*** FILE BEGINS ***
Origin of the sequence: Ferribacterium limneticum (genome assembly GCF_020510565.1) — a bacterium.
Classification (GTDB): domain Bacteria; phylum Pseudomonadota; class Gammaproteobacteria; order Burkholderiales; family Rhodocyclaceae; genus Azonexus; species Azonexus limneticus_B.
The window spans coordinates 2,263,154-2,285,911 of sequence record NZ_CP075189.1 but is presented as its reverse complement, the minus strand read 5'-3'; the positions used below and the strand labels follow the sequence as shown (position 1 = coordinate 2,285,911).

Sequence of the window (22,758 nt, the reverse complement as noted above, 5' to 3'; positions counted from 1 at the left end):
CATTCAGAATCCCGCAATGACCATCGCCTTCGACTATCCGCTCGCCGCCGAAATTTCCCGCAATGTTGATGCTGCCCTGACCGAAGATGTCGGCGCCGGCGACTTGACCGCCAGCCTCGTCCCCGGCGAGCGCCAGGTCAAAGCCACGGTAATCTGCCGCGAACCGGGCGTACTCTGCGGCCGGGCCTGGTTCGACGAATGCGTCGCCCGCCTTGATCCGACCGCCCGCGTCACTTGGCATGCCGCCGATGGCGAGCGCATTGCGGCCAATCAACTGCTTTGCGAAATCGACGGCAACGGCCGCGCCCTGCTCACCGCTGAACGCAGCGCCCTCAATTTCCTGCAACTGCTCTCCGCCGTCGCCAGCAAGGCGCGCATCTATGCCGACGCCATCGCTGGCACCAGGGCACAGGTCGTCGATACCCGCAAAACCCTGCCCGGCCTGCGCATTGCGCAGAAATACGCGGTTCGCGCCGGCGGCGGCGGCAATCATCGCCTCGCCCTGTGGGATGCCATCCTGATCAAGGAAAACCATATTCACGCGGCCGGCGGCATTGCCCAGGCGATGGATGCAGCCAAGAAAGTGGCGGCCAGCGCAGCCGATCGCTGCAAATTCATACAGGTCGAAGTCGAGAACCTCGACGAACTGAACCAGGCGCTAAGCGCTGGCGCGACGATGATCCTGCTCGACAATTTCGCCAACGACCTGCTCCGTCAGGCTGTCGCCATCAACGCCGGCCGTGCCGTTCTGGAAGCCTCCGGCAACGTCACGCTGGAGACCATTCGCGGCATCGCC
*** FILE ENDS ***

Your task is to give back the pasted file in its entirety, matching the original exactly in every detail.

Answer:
Origin of the sequence: Ferribacterium limneticum (genome assembly GCF_020510565.1) — a bacterium.
Classification (GTDB): domain Bacteria; phylum Pseudomonadota; class Gammaproteobacteria; order Burkholderiales; family Rhodocyclaceae; genus Azonexus; species Azonexus limneticus_B.
The window spans coordinates 2,263,154-2,285,911 of sequence record NZ_CP075189.1 but is presented as its reverse complement, the minus strand read 5'-3'; the positions used below and the strand labels follow the sequence as shown (position 1 = coordinate 2,285,911).

Sequence of the window (22,758 nt, the reverse complement as noted above, 5' to 3'; positions counted from 1 at the left end):
CATTCAGAATCCCGCAATGACCATCGCCTTCGACTATCCGCTCGCCGCCGAAATTTCCCGCAATGTTGATGCTGCCCTGACCGAAGATGTCGGCGCCGGCGACTTGACCGCCAGCCTCGTCCCCGGCGAGCGCCAGGTCAAAGCCACGGTAATCTGCCGCGAACCGGGCGTACTCTGCGGCCGGGCCTGGTTCGACGAATGCGTCGCCCGCCTTGATCCGACCGCCCGCGTCACTTGGCATGCCGCCGATGGCGAGCGCATTGCGGCCAATCAACTGCTTTGCGAAATCGACGGCAACGGCCGCGCCCTGCTCACCGCTGAACGCAGCGCCCTCAATTTCCTGCAACTGCTCTCCGCCGTCGCCAGCAAGGCGCGCATCTATGCCGACGCCATCGCTGGCACCAGGGCACAGGTCGTCGATACCCGCAAAACCCTGCCCGGCCTGCGCATTGCGCAGAAATACGCGGTTCGCGCCGGCGGCGGCGGCAATCATCGCCTCGCCCTGTGGGATGCCATCCTGATCAAGGAAAACCATATTCACGCGGCCGGCGGCATTGCCCAGGCGATGGATGCAGCCAAGAAAGTGGCGGCCAGCGCAGCCGATCGCTGCAAATTCATACAGGTCGAAGTCGAGAACCTCGACGAACTGAACCAGGCGCTAAGCGCTGGCGCGACGATGATCCTGCTCGACAATTTCGCCAACGACCTGCTCCGTCAGGCTGTCGCCATCAACGCCGGCCGTGCCGTTCTGGAAGCCTCCGGCAACGTCACGCTGGAGACCATTCGCGGCATCGCC